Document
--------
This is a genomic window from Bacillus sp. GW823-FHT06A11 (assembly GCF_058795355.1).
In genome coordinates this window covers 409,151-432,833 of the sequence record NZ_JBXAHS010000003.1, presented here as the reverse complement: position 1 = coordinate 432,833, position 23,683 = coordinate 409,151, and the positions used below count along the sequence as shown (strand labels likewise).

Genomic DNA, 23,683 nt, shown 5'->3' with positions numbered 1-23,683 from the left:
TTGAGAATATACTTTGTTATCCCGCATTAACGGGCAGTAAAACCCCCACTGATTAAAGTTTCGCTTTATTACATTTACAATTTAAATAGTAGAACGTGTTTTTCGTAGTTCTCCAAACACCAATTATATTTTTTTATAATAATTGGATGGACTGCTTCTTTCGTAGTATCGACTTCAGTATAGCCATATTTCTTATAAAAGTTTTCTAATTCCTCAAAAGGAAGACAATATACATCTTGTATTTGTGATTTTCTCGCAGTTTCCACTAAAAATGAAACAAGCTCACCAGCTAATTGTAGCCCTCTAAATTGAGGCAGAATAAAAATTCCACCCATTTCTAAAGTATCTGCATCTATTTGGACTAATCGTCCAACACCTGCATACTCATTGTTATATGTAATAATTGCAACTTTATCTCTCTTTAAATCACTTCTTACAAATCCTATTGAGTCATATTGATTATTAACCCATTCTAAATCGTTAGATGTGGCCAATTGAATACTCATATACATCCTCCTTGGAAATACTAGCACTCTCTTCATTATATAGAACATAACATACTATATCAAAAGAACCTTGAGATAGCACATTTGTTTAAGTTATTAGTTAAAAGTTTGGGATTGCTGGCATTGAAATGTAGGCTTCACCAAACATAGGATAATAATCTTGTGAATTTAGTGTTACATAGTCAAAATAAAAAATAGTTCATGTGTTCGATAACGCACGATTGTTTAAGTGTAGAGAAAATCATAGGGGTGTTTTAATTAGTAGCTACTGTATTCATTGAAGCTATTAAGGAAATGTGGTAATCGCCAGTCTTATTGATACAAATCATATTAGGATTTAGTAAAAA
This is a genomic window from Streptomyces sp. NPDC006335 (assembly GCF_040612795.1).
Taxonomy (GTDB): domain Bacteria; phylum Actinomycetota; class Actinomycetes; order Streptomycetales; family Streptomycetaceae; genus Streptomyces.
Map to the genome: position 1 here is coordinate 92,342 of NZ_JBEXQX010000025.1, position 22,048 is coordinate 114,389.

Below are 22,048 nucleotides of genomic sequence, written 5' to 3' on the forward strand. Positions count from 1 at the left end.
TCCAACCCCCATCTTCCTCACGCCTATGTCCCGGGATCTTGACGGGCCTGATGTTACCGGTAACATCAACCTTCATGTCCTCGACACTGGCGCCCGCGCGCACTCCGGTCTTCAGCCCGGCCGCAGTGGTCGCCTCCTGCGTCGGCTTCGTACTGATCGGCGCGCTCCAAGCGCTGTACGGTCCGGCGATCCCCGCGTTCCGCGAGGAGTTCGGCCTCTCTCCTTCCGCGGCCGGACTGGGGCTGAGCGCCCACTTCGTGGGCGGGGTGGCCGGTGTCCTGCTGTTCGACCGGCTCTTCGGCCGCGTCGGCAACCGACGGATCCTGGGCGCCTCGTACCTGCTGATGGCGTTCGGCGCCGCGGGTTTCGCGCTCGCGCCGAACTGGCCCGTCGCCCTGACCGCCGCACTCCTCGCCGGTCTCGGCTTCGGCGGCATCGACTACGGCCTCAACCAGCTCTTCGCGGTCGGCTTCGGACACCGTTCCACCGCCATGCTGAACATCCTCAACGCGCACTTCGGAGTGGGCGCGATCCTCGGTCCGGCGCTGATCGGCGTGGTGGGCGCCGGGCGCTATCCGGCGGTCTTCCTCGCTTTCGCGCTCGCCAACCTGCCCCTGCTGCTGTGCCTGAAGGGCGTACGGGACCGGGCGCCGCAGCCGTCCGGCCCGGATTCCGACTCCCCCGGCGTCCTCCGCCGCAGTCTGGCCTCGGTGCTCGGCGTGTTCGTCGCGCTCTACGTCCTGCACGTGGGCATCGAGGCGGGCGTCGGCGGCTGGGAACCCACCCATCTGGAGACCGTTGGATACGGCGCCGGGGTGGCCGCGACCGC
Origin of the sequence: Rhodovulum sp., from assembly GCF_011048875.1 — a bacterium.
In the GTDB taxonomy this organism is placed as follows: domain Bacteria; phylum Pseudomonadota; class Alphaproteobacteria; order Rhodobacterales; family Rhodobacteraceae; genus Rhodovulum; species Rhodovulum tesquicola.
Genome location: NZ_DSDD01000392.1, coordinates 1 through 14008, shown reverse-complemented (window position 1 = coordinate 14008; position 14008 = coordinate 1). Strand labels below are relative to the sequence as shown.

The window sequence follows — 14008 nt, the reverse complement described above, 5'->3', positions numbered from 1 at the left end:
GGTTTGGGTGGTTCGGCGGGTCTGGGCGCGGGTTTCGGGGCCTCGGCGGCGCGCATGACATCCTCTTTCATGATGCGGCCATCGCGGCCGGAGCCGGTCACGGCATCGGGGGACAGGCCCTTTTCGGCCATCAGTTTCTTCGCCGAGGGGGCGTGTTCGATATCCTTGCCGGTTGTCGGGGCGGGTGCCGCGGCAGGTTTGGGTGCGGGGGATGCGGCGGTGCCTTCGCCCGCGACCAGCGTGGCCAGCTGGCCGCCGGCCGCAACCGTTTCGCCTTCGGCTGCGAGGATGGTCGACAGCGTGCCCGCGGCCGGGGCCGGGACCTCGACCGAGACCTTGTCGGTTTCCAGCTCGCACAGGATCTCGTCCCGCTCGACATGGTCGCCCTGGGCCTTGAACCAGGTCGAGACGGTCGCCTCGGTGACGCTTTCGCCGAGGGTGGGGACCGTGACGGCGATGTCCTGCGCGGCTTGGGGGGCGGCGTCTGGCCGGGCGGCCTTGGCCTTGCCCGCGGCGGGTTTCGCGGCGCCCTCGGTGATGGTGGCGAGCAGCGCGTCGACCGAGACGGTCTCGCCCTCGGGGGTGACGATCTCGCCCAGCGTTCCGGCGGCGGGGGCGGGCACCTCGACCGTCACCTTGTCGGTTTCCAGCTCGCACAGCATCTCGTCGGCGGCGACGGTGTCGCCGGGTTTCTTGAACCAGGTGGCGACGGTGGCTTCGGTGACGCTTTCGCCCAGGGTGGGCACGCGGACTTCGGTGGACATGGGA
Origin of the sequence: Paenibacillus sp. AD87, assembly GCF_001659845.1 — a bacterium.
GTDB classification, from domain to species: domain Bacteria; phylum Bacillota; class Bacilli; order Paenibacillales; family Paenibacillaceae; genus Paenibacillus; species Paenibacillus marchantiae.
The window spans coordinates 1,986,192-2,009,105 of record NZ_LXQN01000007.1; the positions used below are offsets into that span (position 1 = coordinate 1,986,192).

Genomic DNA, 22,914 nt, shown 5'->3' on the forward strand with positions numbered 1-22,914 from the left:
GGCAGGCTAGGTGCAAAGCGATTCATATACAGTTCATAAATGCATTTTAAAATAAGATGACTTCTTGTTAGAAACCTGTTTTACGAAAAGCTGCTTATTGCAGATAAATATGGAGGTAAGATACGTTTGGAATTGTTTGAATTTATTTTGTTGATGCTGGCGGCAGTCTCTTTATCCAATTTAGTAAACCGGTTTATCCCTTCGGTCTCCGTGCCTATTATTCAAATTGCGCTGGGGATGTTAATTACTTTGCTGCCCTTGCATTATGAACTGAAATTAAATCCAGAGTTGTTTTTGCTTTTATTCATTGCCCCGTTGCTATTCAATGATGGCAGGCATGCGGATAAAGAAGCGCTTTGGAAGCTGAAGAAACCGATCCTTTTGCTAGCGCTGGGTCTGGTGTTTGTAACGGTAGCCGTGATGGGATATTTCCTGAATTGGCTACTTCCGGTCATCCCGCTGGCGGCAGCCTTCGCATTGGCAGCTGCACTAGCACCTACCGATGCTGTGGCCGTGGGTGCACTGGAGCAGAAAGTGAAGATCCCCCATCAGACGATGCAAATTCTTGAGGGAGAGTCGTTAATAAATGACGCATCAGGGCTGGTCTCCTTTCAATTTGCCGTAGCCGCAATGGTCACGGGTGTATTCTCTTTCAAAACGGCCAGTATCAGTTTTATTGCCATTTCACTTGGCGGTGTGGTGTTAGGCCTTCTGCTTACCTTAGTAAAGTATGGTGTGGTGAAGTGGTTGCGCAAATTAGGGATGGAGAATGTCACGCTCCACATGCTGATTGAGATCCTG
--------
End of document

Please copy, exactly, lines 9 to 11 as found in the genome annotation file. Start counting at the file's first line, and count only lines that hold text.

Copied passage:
TCCAACCCCCATCTTCCTCACGCCTATGTCCCGGGATCTTGACGGGCCTGATGTTACCGGTAACATCAACCTTCATGTCCTCGACACTGGCGCCCGCGCGCACTCCGGTCTTCAGCCCGGCCGCAGTGGTCGCCTCCTGCGTCGGCTTCGTACTGATCGGCGCGCTCCAAGCGCTGTACGGTCCGGCGATCCCCGCGTTCCGCGAGGAGTTCGGCCTCTCTCCTTCCGCGGCCGGACTGGGGCTGAGCGCCCACTTCGTGGGCGGGGTGGCCGGTGTCCTGCTGTTCGACCGGCTCTTCGGCCGCGTCGGCAACCGACGGATCCTGGGCGCCTCGTACCTGCTGATGGCGTTCGGCGCCGCGGGTTTCGCGCTCGCGCCGAACTGGCCCGTCGCCCTGACCGCCGCACTCCTCGCCGGTCTCGGCTTCGGCGGCATCGACTACGGCCTCAACCAGCTCTTCGCGGTCGGCTTCGGACACCGTTCCACCGCCATGCTGAACATCCTCAACGCGCACTTCGGAGTGGGCGCGATCCTCGGTCCGGCGCTGATCGGCGTGGTGGGCGCCGGGCGCTATCCGGCGGTCTTCCTCGCTTTCGCGCTCGCCAACCTGCCCCTGCTGCTGTGCCTGAAGGGCGTACGGGACCGGGCGCCGCAGCCGTCCGGCCCGGATTCCGACTCCCCCGGCGTCCTCCGCCGCAGTCTGGCCTCGGTGCTCGGCGTGTTCGTCGCGCTCTACGTCCTGCACGTGGGCATCGAGGCGGGCGTCGGCGGCTGGGAACCCACCCATCTGGAGACCGTTGGATACGGCGCCGGGGTGGCCGCGACCGC
Origin of the sequence: Rhodovulum sp., from assembly GCF_011048875.1 — a bacterium.
In the GTDB taxonomy this organism is placed as follows: domain Bacteria; phylum Pseudomonadota; class Alphaproteobacteria; order Rhodobacterales; family Rhodobacteraceae; genus Rhodovulum; species Rhodovulum tesquicola.